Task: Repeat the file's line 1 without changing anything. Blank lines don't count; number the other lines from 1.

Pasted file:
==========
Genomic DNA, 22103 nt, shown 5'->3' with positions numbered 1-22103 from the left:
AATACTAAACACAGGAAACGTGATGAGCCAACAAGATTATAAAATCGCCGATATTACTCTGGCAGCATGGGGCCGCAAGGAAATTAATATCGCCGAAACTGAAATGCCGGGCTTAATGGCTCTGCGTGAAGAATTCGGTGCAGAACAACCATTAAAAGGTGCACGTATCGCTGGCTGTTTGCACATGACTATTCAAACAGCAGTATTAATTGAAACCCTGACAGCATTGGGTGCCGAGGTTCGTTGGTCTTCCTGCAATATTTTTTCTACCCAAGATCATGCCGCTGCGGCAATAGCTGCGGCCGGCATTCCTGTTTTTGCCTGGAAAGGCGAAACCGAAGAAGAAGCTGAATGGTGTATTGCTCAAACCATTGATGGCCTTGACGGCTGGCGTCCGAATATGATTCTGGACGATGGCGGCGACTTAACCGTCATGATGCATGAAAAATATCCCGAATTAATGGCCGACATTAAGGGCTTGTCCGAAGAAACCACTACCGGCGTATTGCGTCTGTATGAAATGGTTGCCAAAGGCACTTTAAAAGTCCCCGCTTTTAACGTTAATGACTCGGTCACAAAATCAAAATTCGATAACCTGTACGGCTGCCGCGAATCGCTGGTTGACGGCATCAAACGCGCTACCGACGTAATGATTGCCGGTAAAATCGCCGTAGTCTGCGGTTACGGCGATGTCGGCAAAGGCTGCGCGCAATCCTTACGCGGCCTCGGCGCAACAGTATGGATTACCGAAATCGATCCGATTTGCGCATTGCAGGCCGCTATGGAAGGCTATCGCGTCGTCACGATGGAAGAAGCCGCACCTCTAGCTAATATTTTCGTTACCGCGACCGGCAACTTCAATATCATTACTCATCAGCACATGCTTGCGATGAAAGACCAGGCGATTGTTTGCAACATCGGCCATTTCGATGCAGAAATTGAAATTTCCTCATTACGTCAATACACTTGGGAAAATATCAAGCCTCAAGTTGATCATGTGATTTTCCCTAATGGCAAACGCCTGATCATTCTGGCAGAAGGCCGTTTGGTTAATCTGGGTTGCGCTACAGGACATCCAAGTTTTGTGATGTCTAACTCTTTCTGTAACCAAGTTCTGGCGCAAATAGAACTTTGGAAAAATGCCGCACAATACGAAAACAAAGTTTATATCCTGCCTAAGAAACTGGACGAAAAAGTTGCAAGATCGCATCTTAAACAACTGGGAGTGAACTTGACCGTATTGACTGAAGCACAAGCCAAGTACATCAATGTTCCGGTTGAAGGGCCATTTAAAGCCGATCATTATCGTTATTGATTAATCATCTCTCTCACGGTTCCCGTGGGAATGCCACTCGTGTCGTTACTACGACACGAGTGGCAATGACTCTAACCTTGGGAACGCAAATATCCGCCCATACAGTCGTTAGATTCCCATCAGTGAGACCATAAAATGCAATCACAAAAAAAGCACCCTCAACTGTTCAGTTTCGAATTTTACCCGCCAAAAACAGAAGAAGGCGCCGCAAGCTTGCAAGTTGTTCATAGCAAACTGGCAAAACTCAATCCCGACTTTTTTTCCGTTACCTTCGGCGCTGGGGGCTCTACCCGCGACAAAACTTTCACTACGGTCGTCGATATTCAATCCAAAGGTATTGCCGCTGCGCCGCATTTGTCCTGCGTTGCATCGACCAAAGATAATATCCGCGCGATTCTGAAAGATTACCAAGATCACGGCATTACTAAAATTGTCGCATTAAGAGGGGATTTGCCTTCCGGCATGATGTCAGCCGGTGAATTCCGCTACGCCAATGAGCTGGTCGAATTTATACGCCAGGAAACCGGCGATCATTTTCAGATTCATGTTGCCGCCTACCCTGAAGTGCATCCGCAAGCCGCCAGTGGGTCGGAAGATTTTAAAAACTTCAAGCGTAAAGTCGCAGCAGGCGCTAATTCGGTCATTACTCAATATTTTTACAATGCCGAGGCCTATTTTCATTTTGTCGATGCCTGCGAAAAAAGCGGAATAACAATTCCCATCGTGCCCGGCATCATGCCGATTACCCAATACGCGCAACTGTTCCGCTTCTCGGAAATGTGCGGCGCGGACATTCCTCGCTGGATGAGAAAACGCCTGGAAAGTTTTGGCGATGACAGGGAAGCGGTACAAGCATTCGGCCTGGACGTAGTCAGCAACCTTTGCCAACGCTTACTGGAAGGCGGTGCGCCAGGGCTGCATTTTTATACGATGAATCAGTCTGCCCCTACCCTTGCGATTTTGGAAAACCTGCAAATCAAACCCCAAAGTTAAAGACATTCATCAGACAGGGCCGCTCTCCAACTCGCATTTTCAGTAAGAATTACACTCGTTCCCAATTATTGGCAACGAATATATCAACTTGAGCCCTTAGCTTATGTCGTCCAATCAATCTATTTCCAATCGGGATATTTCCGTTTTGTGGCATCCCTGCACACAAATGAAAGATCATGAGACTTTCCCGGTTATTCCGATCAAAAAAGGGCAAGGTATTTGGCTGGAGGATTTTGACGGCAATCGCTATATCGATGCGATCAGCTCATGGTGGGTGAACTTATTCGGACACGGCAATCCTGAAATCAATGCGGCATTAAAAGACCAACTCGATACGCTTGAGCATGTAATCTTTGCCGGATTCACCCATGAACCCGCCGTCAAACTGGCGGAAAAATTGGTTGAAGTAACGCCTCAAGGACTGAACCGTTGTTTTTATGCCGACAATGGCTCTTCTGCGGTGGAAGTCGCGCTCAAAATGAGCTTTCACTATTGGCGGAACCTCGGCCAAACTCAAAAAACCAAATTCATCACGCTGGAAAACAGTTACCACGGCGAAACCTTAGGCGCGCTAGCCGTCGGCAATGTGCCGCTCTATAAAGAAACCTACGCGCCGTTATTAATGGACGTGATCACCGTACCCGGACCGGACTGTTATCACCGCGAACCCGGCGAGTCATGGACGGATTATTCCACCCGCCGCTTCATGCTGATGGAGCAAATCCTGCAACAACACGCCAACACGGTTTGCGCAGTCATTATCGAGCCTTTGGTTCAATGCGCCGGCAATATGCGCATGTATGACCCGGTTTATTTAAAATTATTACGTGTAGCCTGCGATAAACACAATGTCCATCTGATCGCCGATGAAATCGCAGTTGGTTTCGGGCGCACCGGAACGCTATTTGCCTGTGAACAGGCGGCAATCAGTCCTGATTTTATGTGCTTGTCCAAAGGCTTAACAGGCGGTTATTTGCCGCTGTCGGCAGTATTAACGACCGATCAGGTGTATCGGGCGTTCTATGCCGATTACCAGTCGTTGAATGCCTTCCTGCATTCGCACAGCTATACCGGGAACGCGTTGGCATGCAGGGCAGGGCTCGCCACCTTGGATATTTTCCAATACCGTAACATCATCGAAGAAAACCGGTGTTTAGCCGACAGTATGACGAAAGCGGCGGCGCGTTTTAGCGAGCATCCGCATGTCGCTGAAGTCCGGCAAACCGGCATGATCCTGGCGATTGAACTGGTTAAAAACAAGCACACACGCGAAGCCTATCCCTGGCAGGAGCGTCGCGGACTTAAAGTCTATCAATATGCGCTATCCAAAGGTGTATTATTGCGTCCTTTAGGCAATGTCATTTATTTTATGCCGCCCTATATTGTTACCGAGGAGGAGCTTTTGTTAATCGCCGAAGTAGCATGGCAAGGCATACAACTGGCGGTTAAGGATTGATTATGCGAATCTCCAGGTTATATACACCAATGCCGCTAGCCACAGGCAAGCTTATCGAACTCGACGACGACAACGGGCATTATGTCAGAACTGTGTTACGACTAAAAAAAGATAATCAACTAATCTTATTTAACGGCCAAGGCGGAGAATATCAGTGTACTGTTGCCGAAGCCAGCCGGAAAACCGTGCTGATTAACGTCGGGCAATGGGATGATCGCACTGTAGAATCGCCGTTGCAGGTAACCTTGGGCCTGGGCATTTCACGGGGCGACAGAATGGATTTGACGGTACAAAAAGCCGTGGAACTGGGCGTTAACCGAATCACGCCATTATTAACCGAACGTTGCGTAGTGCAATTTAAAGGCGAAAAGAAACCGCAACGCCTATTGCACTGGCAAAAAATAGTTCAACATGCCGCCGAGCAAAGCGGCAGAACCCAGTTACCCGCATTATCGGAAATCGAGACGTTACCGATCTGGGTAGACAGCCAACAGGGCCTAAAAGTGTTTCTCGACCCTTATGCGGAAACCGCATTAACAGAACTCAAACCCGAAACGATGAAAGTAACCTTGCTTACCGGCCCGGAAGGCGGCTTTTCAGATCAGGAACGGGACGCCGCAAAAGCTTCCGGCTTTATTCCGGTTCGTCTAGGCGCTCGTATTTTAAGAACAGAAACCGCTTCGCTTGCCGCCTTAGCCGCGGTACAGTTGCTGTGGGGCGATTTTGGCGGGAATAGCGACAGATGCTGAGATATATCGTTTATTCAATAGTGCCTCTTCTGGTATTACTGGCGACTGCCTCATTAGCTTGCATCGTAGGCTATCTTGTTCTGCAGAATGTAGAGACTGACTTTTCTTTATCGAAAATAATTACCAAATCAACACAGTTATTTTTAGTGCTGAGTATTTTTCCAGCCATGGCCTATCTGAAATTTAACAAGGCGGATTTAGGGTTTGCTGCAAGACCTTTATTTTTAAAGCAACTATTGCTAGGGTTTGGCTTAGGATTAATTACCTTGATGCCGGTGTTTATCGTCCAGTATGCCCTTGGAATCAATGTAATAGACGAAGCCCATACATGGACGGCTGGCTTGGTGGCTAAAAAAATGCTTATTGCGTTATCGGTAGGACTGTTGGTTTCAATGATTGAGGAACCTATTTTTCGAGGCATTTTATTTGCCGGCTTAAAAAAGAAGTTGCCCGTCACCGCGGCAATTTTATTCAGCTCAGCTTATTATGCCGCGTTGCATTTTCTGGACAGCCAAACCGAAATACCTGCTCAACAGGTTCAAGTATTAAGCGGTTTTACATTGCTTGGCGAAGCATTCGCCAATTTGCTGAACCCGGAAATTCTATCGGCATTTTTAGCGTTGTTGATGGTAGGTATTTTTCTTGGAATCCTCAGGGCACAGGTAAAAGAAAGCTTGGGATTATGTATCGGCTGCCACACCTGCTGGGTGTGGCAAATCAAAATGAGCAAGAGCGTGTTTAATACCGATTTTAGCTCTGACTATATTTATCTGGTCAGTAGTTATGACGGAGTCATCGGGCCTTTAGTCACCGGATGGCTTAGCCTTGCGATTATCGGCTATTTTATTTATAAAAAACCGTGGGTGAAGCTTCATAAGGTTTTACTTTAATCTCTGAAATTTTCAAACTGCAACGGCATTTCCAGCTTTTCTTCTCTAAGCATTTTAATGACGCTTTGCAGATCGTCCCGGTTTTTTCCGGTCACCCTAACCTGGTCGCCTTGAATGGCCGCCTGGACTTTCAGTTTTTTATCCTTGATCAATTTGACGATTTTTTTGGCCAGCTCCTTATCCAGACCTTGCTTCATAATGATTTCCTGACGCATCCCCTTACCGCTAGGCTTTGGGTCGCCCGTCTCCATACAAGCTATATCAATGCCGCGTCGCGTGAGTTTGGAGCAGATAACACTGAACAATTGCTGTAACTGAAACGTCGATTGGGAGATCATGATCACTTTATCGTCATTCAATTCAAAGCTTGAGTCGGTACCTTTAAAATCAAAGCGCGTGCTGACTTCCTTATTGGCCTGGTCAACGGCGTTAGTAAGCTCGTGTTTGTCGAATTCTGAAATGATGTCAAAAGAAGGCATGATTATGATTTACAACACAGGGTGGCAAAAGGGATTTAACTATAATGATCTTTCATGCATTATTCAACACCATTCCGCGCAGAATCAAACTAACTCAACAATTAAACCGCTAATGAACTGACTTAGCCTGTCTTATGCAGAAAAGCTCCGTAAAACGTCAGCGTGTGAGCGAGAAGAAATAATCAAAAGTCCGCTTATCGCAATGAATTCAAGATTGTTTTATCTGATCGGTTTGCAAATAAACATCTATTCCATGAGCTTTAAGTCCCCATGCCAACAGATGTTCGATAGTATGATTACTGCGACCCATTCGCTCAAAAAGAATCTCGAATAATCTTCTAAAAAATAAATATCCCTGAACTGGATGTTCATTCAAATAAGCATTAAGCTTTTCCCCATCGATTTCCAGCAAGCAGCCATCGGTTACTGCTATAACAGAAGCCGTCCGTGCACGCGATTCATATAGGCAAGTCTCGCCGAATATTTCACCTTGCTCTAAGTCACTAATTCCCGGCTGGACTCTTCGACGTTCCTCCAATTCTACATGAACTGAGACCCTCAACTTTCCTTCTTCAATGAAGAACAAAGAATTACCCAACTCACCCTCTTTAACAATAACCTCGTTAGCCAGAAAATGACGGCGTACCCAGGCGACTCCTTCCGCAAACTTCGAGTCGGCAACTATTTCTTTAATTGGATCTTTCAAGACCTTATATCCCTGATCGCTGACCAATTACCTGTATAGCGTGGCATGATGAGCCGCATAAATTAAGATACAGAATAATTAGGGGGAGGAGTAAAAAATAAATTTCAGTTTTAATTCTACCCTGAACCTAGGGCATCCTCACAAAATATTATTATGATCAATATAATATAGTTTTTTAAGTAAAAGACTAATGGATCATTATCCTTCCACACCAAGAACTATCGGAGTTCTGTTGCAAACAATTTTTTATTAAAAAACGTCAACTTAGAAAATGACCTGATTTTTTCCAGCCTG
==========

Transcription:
Genomic DNA, 22103 nt, shown 5'->3' with positions numbered 1-22103 from the left: